17 July 2014

"The Neo-Liberal Stealth Offensive"

by Phil Johnson

From 2006 to 2012, PyroManiacs turned out almost-daily updates from the Post-Evangelical wasteland -- usually to the fear and loathing of more-polite and more-irenic bloggers and readers. The results lurk in the archives of this blog in spite of the hope of many that Google will "accidentally" swallow these words and pictures whole.

This feature enters the murky depths of the archives to fish out the classic hits from the golden age of internet drubbings.

The following excerpt was written by Phil back in April 2011. It first appeared in the Jan-Feb 2010 edition of the 9Marks eJournal. Phil identified four trends being cultivated and employed against Biblical Christianity.

As usual, the comments are closed.
The gospel's most dangerous earthly adversaries are not raving atheists who stand outside the door shouting threats and insults. They are church leaders who cultivate a gentle, friendly, pious demeanor but hack away at the foundations of faith under the guise of keeping in step with a changing world.

No Christian should naively imagine that heresy is always conspicuous or that every purveyor of theological mischief will lay out his agenda in plain and honest terms. The enemy prefers to sow tares secretly for obvious reasons. Thus Scripture expressly warns us to be on guard against false teachers who creep into the church unnoticed (Jude 4); wolves who sneak into the flock wearing sheep's clothing (Matthew 7:15); and servants of Satan who disguise themselves as angels of light (2 Corinthians 11:13-15).

Theological liberalism is particularly dependent on the stealth offensive. A spiritually healthy church is simply not susceptible to the arrogant skepticism that underlies a liberal's rejection of biblical authority. A church that is sound in the faith won't abandon the gospel in order to embrace humanist values. Liber alism must therefore take root covertly and gain strength and influence gradually. The success or failure of the whole liberal agenda hinges on a patient public-relations cam­paign.

To help you withstand Evangelicalism's continuing drift, here are four major trends today's crop of neo-liberal leaders are fostering and taking advantage of:

1. They recklessly follow the zeitgeist.

Beware of church leaders who are more worried about being contemporary than they are about being doctrinally sound; more concerned with their methodology than they are with their message; more captivated by political correctness than they are by the truth. The church is not called to ape the world or make Christianity seem cool and likable, but to proclaim the gospel faithfully—including the parts the world usually scoffs at: sin, righteousness, and judgment (cf. John 16:8). Jesus expressly taught that if we are faithful in that task, the Holy Spirit will convict hearts and draw believers to Christ.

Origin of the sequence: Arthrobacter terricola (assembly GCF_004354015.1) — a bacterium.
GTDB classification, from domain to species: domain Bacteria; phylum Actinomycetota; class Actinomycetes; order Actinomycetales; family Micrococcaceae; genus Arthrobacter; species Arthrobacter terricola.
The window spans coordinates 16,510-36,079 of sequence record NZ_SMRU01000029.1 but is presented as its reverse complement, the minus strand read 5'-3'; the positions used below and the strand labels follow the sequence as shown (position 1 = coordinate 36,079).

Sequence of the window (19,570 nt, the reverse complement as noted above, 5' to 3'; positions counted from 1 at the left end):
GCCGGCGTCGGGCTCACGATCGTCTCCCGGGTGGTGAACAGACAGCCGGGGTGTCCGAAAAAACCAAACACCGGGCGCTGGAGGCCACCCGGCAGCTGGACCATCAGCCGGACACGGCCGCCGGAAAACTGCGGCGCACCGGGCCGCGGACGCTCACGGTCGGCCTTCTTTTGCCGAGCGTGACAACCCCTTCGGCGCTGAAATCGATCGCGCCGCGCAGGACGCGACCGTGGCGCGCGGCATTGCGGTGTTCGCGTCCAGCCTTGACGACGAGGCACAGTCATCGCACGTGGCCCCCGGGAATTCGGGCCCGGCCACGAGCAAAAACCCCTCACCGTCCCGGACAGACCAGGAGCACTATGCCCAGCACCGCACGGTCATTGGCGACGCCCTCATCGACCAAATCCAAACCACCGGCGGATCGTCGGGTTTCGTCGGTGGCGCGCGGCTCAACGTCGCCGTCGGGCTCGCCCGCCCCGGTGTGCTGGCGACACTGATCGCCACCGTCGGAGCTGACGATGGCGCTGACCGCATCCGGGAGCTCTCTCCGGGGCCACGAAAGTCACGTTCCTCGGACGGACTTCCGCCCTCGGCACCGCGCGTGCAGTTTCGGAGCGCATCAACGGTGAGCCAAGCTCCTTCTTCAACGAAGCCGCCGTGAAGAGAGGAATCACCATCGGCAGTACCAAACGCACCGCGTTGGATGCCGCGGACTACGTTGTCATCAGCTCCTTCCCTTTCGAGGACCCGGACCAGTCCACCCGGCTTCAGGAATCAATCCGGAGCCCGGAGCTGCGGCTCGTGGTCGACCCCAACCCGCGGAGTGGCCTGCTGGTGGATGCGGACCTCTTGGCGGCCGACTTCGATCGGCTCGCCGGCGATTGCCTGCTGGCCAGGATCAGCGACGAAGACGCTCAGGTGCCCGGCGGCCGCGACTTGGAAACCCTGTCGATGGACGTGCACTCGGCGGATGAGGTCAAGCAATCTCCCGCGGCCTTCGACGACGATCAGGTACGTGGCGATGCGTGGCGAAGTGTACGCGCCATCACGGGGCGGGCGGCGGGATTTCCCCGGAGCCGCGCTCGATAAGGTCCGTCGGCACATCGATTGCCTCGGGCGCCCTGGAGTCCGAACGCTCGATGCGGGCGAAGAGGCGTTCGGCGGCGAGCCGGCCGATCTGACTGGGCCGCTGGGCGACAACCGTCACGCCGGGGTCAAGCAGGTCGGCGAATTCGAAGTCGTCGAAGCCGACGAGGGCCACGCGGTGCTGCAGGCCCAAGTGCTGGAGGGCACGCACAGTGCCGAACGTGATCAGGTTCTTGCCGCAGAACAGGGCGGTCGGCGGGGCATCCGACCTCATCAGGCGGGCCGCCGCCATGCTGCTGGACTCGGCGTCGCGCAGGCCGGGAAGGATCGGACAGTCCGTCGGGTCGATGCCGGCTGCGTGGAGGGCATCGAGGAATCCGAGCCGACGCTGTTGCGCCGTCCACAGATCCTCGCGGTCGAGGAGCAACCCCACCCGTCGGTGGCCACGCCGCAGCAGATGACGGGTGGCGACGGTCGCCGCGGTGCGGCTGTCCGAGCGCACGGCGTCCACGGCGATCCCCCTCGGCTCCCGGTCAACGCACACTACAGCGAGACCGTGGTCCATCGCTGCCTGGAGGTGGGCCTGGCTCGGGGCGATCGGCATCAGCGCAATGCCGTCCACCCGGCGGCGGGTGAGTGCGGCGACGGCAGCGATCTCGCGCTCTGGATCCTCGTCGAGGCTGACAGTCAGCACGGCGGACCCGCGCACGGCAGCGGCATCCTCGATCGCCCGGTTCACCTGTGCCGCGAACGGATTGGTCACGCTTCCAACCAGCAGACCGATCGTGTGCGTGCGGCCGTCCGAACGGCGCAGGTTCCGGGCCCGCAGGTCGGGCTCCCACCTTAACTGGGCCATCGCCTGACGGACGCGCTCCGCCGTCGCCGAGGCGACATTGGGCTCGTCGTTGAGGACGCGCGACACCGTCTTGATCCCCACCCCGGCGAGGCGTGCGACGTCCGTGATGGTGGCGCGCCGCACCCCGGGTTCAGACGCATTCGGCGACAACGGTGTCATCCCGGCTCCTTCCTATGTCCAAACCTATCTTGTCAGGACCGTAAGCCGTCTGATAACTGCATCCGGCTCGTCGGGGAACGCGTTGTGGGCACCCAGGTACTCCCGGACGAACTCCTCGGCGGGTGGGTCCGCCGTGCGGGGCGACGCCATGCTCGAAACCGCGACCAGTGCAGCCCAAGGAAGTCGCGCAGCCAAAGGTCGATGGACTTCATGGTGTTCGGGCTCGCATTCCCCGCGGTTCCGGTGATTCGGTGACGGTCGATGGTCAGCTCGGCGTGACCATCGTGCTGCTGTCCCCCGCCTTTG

2. They want the world's admiration at all costs.

There is of course nothing wrong with being winsome. As recipients of divine grace, if our lives properly manifest the Spirit's fruit, we should by definition have personal charisma (cf. Galatians 5:19-23). We also ought to maintain a good testimony before the world. In fact, to qualify as an elder, a man "must be well thought of by outsiders, so that he may not fall into disgrace" (1 Timothy 3:7).

That of course speaks of a person's character—graciousness, compassion, and a reputation for integrity. It is not a prescription for the appeasement of worldly tastes or the endorsement of every earthly fashion.

3. Their "faith" comes with an air of intellectual superiority.

Liberals treat faith itself as an academic matter. Their whole system is essentially a wholesale rejection of simple, childlike belief. Their worldview foments an air of academic arrogance, setting human reason in the place of highest authority; treating the Bible with haughty condescension; and showing utter contempt for the kind of faith Christ blessed.

4. They despise doctrinal and biblical precision.

One maneuver neo-liberals have perfected in these postmodern times is an artful dodge when they dislike a particular doctrine but cannot afford to make a plain and open denial. Instead, they will claim that Scripture is simply too unclear on that point. We can't really be sure.

In reality—and this is a lesson the church should have learned from both Scripture and church history—unity and harmony cannot exist in the church at all if there is not a common commitment to sound doctrine.

As long as these four trends and others like them continue to thrive within the evangelical movement, the threat posed by neo-liberalism looms large. Conservative evangelicals should not grow apathetic or take too much comfort in the apparent meltdown of Emergent Village and the liberal wing of postmodernized Christianity. Even if the Emergent ghetto does finally and completely give up the ghost, many of the leading figures and popular ideas from that movement will simply blend into mainstream evangelicalism (which is growing less mainstream and less evangelical all the time).

We must pay attention to the lessons of history and stand firm on the truth of Scripture—and we desperately need to be more aggressive than we have been so far in opposing these neo-liberal influences.